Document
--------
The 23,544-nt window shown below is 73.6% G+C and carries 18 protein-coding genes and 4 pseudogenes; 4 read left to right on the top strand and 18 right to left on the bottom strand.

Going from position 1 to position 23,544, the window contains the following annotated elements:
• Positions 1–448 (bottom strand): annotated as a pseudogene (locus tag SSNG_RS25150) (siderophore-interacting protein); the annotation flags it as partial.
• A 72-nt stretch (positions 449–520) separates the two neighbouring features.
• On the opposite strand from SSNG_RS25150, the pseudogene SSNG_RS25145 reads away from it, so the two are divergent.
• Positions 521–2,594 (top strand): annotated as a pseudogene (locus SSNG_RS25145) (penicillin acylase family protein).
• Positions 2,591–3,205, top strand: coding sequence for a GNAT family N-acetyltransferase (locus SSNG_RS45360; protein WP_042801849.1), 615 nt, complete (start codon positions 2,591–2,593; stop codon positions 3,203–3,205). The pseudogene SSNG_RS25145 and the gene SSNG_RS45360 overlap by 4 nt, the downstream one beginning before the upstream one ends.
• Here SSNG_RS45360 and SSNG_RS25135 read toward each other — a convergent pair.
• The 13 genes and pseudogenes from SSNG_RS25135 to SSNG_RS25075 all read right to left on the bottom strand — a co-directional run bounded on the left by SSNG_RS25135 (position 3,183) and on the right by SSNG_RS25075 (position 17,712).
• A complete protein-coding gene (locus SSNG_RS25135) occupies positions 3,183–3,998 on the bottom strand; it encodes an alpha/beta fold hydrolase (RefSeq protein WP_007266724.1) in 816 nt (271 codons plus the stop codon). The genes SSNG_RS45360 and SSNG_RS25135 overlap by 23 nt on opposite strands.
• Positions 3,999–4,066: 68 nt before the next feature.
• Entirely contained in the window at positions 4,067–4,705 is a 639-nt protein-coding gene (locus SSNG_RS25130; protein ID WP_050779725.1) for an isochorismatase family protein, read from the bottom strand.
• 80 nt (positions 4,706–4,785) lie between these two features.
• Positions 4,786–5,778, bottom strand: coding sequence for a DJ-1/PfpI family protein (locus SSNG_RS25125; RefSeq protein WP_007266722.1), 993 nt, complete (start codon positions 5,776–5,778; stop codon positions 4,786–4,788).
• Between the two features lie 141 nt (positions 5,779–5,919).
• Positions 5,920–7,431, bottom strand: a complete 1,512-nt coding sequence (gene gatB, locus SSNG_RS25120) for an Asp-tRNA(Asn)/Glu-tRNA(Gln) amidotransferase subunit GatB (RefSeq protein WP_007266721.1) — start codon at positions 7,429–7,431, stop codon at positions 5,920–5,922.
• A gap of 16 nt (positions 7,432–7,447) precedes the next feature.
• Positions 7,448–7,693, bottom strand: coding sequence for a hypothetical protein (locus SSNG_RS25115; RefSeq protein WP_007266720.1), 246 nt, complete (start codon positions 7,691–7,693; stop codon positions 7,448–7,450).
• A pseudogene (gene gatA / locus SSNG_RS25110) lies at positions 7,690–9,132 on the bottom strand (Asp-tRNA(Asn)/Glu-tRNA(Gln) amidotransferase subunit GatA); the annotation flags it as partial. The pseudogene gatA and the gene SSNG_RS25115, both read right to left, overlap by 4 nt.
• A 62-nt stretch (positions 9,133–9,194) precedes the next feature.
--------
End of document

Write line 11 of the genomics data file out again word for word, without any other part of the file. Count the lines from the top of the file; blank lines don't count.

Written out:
• Positions 3,999–4,066: 68 nt before the next feature.